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Nature: Garden

Dear listers,

Thank you so much for all of your responses to my request for ideas on
the theme of “the garden”. Some of you asked for a compilation, so here
it is. I tried not to repeat anything but I may have. Sorry this took
me so long…….
Ronnie Quella

well, one obvious choice is "A Girl's Garden" from the Thompson

another, for SATB would be the exquisite "Chansons de rose", by M.
Lauridsen part. "dirat-on", any number of excerpts from Simon's THE
SECRET GARDEN score (many lovely ensemble numbers within), The works of
Elizabeth Alexander.

I believe there is a Brahms piece for choir, Der Gaertner.
You might also want to check out Kirke Mechem's 5 Centuries of
Spring...the setting of Edna St. Vincent Millay's "Spring" may be a
earthy though..i.e. "Not only underground are the brains of men eaten
maggots..." It is also rather difficult (a lot of tritone motives). I
not sure this is that helpful, but it is what came to mind off the top
my head.
Lastly, "Clusters of Crocus/Come to my Garden" from The Secret Garden
is a solo piece, but there may be a choral arrangement out there
somewhere. It is beautiful.

There's a choral arrangement (by Doreen Rao, I think) of the song from
Bernstein's "Trouble in Tahiti": "There is a garden..."

It's quite nice, for trebles.

I don't know if the song "Plant a Radish" from "Fantastiks" was ever
arranged, but it would fill the bill.

Folk song arrangements of "Parsley, Sage, Rosemary and Thyme." John
had a nice arrangement with Shawnee Press many years ago.

Jesus Christ the Apple Tree - Elizabeth Poston
Linden Lea - Ralph Vaughan Williams
Flower Songs - Benjamin Britten
The Sally Gardens - Benjamin Britten

"Lord Jesus Hath a Garden" - Don't know the composer

I believe there is also a title "Come into my Garden..."
Ronnie - my high school choir loved "Seeds Grow to Plants" by John

"My Master Hath a Garden" by Randall Thompson is a lovely, easy,
accompanied SA piece.
"Dirait-On" by Mort Lauridsen talks about a rose in a garden.
Available for SATB or women's.

John Rutter has a little known cylce of songs for satb entitled
of America" and it contains one of his loveliest works - very simple
unassuming, very much in the American folk idiom, but ballad-like,
"Seeds Grow to Plants". It would especially appropriate for a high
group. It may be published separately. It is published by Hinshaw Music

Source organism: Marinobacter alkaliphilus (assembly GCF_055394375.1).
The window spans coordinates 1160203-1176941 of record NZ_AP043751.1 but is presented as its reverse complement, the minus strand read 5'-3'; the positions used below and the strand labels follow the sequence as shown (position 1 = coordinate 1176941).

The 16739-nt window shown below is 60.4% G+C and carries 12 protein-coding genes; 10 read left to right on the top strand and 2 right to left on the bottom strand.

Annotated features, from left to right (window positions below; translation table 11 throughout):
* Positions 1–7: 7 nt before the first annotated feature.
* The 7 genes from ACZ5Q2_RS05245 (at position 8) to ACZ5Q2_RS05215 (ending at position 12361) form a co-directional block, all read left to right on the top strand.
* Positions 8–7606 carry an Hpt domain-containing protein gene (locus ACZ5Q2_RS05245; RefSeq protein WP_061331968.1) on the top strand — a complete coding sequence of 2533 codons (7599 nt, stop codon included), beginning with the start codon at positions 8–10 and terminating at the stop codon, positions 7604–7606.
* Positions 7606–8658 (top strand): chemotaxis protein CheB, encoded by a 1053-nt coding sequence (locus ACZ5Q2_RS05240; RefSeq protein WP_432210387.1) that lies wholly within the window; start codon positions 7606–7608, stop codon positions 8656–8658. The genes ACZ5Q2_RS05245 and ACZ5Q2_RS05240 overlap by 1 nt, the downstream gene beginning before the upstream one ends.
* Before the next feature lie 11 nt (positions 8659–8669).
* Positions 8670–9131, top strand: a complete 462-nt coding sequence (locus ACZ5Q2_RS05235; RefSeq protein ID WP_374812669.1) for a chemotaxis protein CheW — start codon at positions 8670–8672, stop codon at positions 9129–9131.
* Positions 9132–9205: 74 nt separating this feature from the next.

Chapel Hill, NC and I think they have a website.

There are lots of songs about roses:
My Wild Irish Rose
Red Roses for a Blue Lady, etc.

You can go to and do a search on a flower or vegetable of
choice :>)

I think there is both a scene and a song in The Fantastiks" called
"Plant a
Radish" which is humorous. - something about a radish if my title is

If you want to get a bit jazzy, look for songs about foods (from
too - "Shoo Fly Pie and Apple Pan Dowdy" or "Don't Sit Under the Apple
a la the Andrew Sisters for your girls, "Flim Flam Sauce" for a good
soloist or show choir.

If you have a really triple A group, you might look at Bernstein's
"Make Our
Garden Grow" from Candide but it's a gut-buster for even mature tenors

For something off-the-wall, look as some creative vegetable costumes
and do
"Singing in the Rain" - it could bring the house down with appropriate
"plant" choreography - which means movement but rooted to the spot :>)

On the more serious side there are two things that come to mind - a
of Joyce Kilmer's "Trees" if you can still find it in print, and a real
oldie every junior high satb group had to learn back in the 1960's -
Green Cathedral" which speaks of the sanctity and majesty of the forest
living, green things.

If you have an especially talented girl and are willing to spend some
time - look at the "Bean Song" from Sondheims' "Into the Woods". I
think that's the title, but the witch does it in the 1st act. It's more
of a
rap than a song, complete with witchy cackles and marvelously funny and
clever lyrics.

For your women's choir, "Down By The Salley Gardens," arranged by
Michael Cleveland published by Treble Clef Music Press.

I highly recommend Fanny Mendelssohn-Hensel's "Gartenlieder". It's as
(and I think, better than) anything her brother wrote.

If you go to, you can search the sheet music page on
key word "garden". The search will turn up about 150 selections. Of
these, about 15 - 20 are scored for choir (SATB, SSAA, SAA etc.). All
the choir scores are mail order at about $1.50 each. Unfortunately,
are downloadable for preview on-line.

I've used this site many times to purchase sheet music. They have been
great site in the past. There's been some recent changes in the
It caused their site to be down for about a week recently but its back
and working. Read the press release on the home page.

There is an easy but pleasant arrangement of "Come to my Garden" from
the Secret Garden. I think it is published by Hal Leonard and is
available for treble voices or SATB.

"Garden Hymn" arr. Parker/Shaw (I might have the title wrong; the text
begins "The Lord into his garden comes")
there are plenty of pieces about flowers and trees, of course,
Britten's set that has a piece about flowers, another in the set with
words "Green Broom" in the title (sorry, I'm blanking on the real
titles of
these), the Four Sweet Months, etc.
Fine: Have you seen the white lily grow
Billings: I am the rose of Sharon

Garden of Seraglio by Wilhelm Stenhammer